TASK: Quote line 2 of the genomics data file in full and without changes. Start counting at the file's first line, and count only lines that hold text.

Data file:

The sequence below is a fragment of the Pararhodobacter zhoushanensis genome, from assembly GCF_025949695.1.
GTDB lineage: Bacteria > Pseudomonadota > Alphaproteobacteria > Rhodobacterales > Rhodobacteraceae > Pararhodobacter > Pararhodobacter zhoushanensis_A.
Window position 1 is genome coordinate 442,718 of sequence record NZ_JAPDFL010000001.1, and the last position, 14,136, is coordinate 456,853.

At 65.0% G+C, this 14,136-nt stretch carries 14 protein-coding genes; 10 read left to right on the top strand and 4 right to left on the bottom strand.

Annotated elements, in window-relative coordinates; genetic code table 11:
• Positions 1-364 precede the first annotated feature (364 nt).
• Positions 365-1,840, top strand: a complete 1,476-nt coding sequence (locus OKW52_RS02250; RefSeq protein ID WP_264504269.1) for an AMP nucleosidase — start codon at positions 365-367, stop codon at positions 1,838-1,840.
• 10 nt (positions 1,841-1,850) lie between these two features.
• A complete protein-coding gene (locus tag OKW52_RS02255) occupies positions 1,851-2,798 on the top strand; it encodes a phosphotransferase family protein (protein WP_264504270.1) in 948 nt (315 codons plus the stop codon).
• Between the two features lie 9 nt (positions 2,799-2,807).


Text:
GTDB lineage: Bacteria > Pseudomonadota > Alphaproteobacteria > Rhodobacterales > Rhodobacteraceae > Pararhodobacter > Pararhodobacter zhoushanensis_A.